Published 27 August 2019 in Surveys
This first International Development Barometer published by Focus 2030 examines French attitudes and understanding of global poverty and public development aid.
From the results, which emerge from the views of a representative sample of the French population, we can distinguish four main types of respondent:
• The supporter: A man or woman with a particular affiliation with the left, of high income, and evident involvement of some kind in international development issues.
• The moderate: A man or woman neither pro- nor anti-international deveopment, aged between 25 and 50, with little involvement in international development issues, affiliated to centre-left or centre-right.
• Le sceptic: man, close to the far-right, with absolutely no involvement in international development issues, and with lower income.
• The "don’t know": Often young, often female respondents, with low income and no involvement in international development issues.
The first International Development Barometer is built from the Aid Attitudes Tracker project, an online survey carried out twice a year in France, Germany, the UK and the US by YouGov, financed by the Bill and Melinda Gates Foundation since 2013. The research is lead by Jennifer van Heerde-Hudson (UCL) and David Hudson (University of Birmingham).
Some of the main findings from the research are highlighted below.
Should we increase, decrease, or maintain development aid at its current level?
25% of French people questioned think aid should be greatly increased, or increased a little. This is the view of 42% of left-wing voters compared to 16% of right-wing voters.
Support for international solidarity goes hand in hand with youth. 44% of those under 24 thought aid should be increased, whereas just 22% of those over 50 agreed.
A desire to see aid increased seems to be correlated with left-wing political preference, youth, and high income. Those who think it should be reduced are often right- or far-right voters, older, and with lower incomes.
The influence of civic engagement!
However people might get involved with global poverty (signing a petition, joining a protest or march, making a donation, sharing an article on social media) it seems that this involvement has a very clear impact on creating a positive view on aid and development questions.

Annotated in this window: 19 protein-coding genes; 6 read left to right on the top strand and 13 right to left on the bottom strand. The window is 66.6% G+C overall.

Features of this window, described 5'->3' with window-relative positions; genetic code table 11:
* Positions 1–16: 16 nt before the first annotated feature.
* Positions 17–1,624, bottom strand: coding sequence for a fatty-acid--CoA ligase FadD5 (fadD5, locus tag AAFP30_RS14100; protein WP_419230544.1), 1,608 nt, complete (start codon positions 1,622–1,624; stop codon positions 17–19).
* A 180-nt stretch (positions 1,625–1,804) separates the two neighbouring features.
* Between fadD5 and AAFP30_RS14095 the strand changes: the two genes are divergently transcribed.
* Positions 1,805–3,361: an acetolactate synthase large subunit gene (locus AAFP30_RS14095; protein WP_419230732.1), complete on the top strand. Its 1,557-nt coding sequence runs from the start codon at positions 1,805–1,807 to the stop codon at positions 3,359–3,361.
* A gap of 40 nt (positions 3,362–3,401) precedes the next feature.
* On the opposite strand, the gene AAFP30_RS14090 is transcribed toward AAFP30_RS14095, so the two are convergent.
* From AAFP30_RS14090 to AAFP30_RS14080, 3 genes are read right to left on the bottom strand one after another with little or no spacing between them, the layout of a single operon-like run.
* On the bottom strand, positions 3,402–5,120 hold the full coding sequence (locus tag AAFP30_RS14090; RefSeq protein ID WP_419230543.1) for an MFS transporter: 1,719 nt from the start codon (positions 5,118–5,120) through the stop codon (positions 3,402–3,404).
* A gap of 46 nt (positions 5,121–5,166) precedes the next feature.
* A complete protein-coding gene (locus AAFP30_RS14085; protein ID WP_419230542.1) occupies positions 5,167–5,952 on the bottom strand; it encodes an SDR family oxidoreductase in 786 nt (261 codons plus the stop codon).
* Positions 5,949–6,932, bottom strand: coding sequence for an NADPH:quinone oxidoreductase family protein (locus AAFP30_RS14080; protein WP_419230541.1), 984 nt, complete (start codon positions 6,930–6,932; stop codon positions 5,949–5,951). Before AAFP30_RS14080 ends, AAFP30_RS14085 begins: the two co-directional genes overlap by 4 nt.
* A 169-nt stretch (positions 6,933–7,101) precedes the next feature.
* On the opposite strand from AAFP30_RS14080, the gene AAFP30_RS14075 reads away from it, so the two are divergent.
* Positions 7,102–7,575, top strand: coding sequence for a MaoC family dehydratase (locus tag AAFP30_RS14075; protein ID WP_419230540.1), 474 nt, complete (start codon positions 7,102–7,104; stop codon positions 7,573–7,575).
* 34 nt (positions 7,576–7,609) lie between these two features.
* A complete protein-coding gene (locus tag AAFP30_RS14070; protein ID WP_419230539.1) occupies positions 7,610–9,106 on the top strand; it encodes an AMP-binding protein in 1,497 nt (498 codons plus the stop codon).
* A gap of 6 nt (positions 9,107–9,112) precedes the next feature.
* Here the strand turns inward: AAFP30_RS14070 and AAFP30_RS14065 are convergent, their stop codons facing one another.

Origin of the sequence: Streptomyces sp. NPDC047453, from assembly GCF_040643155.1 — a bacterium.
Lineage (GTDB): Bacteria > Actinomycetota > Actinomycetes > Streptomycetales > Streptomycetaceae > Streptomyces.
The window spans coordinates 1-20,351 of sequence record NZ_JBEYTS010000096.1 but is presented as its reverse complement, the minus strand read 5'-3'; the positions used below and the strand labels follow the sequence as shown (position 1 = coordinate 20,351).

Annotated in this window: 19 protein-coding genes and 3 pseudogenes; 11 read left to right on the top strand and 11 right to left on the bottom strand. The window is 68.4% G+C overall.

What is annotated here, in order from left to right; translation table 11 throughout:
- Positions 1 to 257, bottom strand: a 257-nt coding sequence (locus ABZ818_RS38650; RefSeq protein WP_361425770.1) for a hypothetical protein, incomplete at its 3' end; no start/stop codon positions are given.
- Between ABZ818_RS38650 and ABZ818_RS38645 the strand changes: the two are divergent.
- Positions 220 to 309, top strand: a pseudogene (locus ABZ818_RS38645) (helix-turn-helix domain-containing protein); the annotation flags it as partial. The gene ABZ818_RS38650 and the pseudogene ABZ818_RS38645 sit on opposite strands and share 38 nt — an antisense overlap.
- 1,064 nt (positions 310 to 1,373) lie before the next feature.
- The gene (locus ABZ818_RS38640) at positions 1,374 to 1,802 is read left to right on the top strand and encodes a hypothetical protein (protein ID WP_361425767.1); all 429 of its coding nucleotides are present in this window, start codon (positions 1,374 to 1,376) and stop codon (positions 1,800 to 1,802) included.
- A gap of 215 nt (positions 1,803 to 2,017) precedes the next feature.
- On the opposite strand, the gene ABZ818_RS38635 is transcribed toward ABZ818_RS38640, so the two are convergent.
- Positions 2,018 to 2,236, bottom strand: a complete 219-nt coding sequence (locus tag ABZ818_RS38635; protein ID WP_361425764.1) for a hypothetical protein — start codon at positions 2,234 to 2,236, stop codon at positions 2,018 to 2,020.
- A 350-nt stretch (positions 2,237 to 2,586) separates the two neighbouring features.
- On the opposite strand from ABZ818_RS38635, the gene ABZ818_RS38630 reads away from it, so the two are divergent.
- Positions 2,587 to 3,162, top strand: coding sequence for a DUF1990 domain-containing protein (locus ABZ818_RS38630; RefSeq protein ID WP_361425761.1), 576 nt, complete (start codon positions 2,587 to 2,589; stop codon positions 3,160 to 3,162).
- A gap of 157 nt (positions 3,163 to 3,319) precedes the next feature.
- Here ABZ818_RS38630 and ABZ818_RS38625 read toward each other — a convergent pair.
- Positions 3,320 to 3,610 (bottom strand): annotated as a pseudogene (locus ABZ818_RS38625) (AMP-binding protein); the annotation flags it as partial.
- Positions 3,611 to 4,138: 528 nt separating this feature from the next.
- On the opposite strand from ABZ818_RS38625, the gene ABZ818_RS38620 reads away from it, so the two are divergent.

Thus 52% of those French people who say they are "very involved" in global poverty issues agree with an increase in aid, compared to 10% for those who say they are not at all involved.
Development questions and national politics - the case of the French Presidential elections
In 2017, 58% of French people thought that the presidential election was a good opportunity for candidates to state their position on levels of French development aid.
In general, political preference was the clearest indicator of a subsequent position on aid; with left-leaning voters being in favour of a discussion of development issues during the campaign, as opposed to right-wing voters who did not see this an important topic of electoral discussion.
French development aid: a lever for French influence internationally?
72% of respondents agreed, or did not disagree, that public development aid helps France’s standing internationally.
53% of those aged under 24 and 57% of left-wing voters agree, compared to 36% of those aged over 50 and 30% of right-wing voters.
What is the point of development aid?
Only 8% of people thought that aid was effective in reducing poverty, compared to 38% who said it was not.
This opinion is influenced by a lack of knowledge from the general public about the actual levels of French aid. Only 3% of French people thought that French aid was less than 1% of GDP, whereas 30% of French people thought it more than 15%. In reality, in 2017, France only gave 0.43% of GNI in aid.